Featured review by Rob Ruscoe
Just before we get started, here’s a look at how the project turned out…
During the 1940 German invasion of France and Belgium, the Royal Air Force employed a light bomber to support the British Expeditionary Force. This single engine, three seater monoplane was already obsolete by this time and its mediocre performance meant it was easy prey for the German fighters and AAA. In a matter of four days, these aircraft were decimated – 40 out of 63 being lost in a single day. After this the aircraft was rapidly taken out of operational service. This machine was of course the Fairey Battle.
Two full years later, the US Navy was still operating the TBD-1 Devastator as its main light conventional and torpedo bomber. This three seater, single engine monoplane, was an aircraft with a performance even worse than the ill-fated Battle and indeed was to meet a similar fate at the hands of modern fighters.
Entering service in 1937, the aircraft was considered the most modern in the navy at that time. Powered by a Pratt & Whitney R-1830 Twin Wasp engine of 850hp, the aircraft had a maximum speed of 206 mph and a cruise speed of only 128 mph. By 1940 the navy knew that something much better was needed. This was to be the Grumman Avenger, then still on the drawing board. By the time of Pearl Harbour, the Devastator was still soldiering on and would have to bear the brunt of the carrier battles to come, along with its stablemate, the Dauntless.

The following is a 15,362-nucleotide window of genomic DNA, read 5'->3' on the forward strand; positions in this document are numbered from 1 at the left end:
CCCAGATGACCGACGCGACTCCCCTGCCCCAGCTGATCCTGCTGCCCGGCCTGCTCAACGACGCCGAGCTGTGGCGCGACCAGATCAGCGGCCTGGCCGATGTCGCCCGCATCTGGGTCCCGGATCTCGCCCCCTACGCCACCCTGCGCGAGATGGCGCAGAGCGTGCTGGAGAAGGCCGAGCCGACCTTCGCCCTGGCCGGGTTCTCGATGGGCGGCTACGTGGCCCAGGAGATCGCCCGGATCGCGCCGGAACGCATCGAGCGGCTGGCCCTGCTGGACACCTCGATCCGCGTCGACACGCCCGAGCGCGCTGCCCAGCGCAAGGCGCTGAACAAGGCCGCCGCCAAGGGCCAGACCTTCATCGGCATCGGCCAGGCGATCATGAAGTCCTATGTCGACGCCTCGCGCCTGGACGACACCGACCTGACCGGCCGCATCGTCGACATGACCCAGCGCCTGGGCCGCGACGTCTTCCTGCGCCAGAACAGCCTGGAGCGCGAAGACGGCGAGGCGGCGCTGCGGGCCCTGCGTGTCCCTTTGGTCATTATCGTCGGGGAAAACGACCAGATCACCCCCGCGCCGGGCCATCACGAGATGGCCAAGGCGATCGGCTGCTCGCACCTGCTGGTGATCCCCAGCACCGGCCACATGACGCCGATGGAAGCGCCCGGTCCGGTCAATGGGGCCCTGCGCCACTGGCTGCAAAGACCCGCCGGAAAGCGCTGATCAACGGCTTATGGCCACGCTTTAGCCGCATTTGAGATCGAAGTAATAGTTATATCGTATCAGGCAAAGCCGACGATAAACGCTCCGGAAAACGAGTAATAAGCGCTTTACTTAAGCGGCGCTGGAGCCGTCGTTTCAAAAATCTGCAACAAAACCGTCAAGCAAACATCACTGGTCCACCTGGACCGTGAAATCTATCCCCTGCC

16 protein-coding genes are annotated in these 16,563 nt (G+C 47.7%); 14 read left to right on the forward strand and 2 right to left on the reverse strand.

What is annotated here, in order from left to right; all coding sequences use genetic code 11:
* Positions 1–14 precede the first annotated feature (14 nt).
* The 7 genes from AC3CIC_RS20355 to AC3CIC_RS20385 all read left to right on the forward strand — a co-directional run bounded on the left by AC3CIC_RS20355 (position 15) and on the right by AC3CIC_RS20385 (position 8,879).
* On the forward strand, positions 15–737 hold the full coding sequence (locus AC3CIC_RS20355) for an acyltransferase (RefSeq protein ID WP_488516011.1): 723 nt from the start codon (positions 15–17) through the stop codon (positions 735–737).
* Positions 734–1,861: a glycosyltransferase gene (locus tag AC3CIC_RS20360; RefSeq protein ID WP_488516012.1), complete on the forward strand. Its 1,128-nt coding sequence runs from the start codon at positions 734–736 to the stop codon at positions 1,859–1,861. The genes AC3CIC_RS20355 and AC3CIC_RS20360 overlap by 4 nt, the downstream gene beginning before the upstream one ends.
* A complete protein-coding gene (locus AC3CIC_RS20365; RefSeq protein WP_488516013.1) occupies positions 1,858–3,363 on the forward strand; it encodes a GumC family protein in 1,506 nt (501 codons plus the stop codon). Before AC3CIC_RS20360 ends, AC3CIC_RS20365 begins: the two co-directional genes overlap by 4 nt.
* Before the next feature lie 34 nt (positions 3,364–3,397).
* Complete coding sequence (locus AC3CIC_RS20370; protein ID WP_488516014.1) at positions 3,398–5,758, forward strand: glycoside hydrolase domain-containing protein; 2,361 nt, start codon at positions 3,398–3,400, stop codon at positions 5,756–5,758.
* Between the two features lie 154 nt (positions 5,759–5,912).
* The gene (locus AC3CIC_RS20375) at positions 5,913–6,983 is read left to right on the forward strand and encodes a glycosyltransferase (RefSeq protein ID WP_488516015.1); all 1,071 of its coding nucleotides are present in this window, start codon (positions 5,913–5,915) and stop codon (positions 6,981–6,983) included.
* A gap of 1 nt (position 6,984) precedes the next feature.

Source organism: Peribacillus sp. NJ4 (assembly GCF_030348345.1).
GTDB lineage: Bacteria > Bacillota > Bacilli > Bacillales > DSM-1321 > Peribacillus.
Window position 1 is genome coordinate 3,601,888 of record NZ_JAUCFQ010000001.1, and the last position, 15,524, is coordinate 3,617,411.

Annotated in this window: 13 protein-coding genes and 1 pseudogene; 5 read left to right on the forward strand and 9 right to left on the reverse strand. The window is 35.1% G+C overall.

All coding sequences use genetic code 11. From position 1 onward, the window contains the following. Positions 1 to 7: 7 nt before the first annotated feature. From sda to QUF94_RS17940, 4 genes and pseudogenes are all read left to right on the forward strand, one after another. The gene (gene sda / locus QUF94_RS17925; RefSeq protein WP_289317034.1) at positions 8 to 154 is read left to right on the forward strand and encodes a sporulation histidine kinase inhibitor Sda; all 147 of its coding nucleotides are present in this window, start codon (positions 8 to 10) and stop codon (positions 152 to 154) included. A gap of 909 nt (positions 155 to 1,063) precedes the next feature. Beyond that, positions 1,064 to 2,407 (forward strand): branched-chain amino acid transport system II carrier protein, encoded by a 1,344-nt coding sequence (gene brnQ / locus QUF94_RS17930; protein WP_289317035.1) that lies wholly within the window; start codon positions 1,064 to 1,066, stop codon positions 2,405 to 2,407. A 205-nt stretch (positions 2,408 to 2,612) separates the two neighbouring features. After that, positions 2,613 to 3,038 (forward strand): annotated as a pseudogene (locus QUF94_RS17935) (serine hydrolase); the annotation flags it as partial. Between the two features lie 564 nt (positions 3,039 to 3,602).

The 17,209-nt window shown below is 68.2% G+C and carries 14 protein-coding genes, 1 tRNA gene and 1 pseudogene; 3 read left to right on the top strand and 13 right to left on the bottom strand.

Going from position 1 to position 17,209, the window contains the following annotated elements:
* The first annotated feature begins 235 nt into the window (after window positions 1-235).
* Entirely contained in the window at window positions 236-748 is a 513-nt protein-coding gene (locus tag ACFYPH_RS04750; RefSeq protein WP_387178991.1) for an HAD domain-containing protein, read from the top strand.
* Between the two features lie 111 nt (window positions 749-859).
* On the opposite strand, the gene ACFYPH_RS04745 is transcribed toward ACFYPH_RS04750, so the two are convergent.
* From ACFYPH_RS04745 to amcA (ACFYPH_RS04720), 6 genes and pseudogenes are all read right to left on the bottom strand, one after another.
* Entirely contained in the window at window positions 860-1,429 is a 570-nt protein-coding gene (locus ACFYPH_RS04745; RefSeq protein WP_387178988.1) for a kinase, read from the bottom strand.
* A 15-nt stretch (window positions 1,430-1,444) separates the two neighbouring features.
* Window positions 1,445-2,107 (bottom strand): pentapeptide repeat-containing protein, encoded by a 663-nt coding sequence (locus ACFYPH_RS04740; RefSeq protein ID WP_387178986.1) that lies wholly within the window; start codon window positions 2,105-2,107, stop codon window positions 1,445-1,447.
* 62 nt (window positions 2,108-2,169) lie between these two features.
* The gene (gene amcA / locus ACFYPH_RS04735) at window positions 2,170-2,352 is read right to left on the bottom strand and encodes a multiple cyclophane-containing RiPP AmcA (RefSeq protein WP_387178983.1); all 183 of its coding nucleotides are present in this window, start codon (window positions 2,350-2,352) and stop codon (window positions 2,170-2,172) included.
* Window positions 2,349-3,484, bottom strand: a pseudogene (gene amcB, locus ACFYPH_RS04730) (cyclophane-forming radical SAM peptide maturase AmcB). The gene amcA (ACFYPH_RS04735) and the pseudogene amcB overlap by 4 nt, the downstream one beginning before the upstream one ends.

As a torpedo bomber, the aircraft carried a single Mk13 torpedo. This weapon was not recognised at this time by the upper echelons of the navy as being almost useless. Not only would it refuse to run straight or at a selected depth, 30% of those launched at Coral Sea and Midway also refused to explode when they hit anything. Even when modified by the Bureau of Ordnance, 1943 testing revealed that out of 105 torpedoes dropped at speeds in excess of 150 kts, 20 percent ran cold, 20 percent sank, 20 percent didn’t run where aimed, 18 percent gave unsatisfactory depth performance, 2 percent ran on the surface and only 31 percent were satisfactory. The total of over 100 percent reflected the fact that many weapons had more than one defect. It wasn’t until late 1944 before most of the problems had been eradicated.
At the Battle of the Coral Sea, the TBDs did score two hits on the Japanese light carrier Shoho but suffered a high loss rate.
The turning point of the Pacific war was to come at the Battle of Midway. It was this action that was to prove the shortcomings of the TBD and its torpedo. Of the 41 Devastators which found the Japanese carriers, only six survived to return to their own carriers. No torpedo hits were scored. The TBDs did inadvertently contribute greatly to the successful outcome of the action by drawing the Japanese fighters down to sea level, using up their fuel and ammunition and causing the ships to take evasive action. All this meant that when the late-arriving Dauntless dive bombers appeared an hour later, they found the skies clear of fighters and proceeded to avenge the TBD crews by sending three of the four fleet carriers to the bottom (the fourth was sunk later that day).
After this, the Devastator was rapidly replaced in service by the Avenger. Unfortunately no TBDs survive today.